Meal Prepping for the Non-Meal Prepper

Meal Prepping for the Non-Meal Prepper

Meal prepping can be scary. You’re probably picturing some gym buff / yoga instructor type and thinking this can’t be for me. But we’ll wager you’re a meal prepper and you didn’t know it. If you’ve ever saved leftovers, you’re halfway there!


What is it?

Let’s not overthink it. Meal prepping is simply planning and preparing meals. Typically,  3 days to a week’s worth of food is prepared at a time (any longer and ingredients start to wilt and lose flavor). But at INKA we like to think of “Meal Prepping” as anything you do to make meal time easier whether that be pre-chopping veggies and storing them in the fridge, or simply doubling your dinner recipe to eat the next day.

Why Do It?

Meal prepping saves you time (compared to making every meal from scratch) and money (compared to eating out). It also makes it easier to eat healthier and reduce waste because it forces us to think ahead. No more letting food rot in the fridge or reaching for  a sugary mid-afternoon snack.

What You’ll Need

Before you can meal prep, you’ll need two things: food containers and a plan. Luckily for you, we’ve got you covered on the first front. As for the plan, here are our tips:

1. Pick a Meal. Any Meal

Start slow. We recommend choosing one meal to prep for. You’ll see the biggest difference if you prep for the meal that you typically order out or skip altogether. If lunch is your standing take-out order, start there. If breakfast gets ignored, overnight oats might be in your future.

2. Make a Little Time

The biggest hurdle to meal prepping is committing the time. But remember, time spent now is time saved later. Make time to do these three things: 1. Figure out what you’ll be cooking and make a shopping list (inspo here). 2. Stock up on your next grocery store run. 3. Do the cooking. Sunday evenings with a little wine and a podcast are our favorite.

3. Choose Your Approach

There are three types of meal prepping. Whichever you choose depends entirely on you!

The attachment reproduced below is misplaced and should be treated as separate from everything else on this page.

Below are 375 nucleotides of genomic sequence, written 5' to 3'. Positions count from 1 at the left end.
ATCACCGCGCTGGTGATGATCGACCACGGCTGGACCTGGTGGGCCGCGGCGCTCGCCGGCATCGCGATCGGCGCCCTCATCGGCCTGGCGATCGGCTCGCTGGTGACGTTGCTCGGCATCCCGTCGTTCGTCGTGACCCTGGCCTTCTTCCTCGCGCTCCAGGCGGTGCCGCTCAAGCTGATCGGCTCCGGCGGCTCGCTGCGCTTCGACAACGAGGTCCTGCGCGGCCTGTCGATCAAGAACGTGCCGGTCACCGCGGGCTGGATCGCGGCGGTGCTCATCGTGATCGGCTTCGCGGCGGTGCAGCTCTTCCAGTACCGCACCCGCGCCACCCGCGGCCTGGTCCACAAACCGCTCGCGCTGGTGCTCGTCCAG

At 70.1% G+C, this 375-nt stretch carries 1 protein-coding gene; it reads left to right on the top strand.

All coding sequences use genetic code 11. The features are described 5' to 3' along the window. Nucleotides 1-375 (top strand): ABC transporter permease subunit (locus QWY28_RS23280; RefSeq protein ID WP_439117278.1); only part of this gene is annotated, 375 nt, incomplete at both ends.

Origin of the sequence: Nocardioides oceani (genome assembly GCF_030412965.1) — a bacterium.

Type 1: Batch Cooking

If leftovers are your thing, batch cooking might be the way to go. All it means is that you cook like you’re feeding a family of four, but dish it out for yourself during the week.Think turkey bean chili, curries, and traybakes.

Type 2: Individually Portioned

A bit more type A, but well worth the additional effort. This approach requires you to separate your batch out into smaller portions so you have ready-to-go meals throughout the week. A classic grain bowl formula - protein/legume + grain + veggie - is always a solid bet.

Type 3: Prepped Ingredients

The most literal interpretation of meal prepping. Maybe you prefer a little crudité action over pre-cooked meals. This mode of approach means lots of chopping and cutting that makes for faster cooking during the week. This is a great option if you hate the prep but enjoy cooking every day.

4. Be Strategic with Your Ingredients

Meal prepping naturally limits the scope of what you might eat on any given day. The last thing anyone wants is to pull a wilted and soggy salad out of the fridge on day 4 of prep. So, here’s a short list of the best types of food for meal prepping:

Pro tip: save your greens for a last-minute edition. And frozen veggies are a lifesaver. Avoid softer fruits and veggies as well as crunchy items (they are prone to sogging in the fridge – yuck!).

5. Mix it up

Get bored of eating the same thing everyday? Us too. Luckily, there are plenty of ways you can spice up your meal prep routine. An easy hack is switching up your dressings, condiments, and spices. For example, using turmeric instead of cumin in a curry gives it a totally different flavor! If you opt for the prepped ingredients approach, choose ingredients you can make a variety of easy dishes with. Pre-chopped squash makes both a lovely side salad and curry.


The great thing about meal prepping is that you’re in control. And you get out what you put in. Truth is, you are probably already doing most of this without calling it meal prepping.

Words by Emilie Swan

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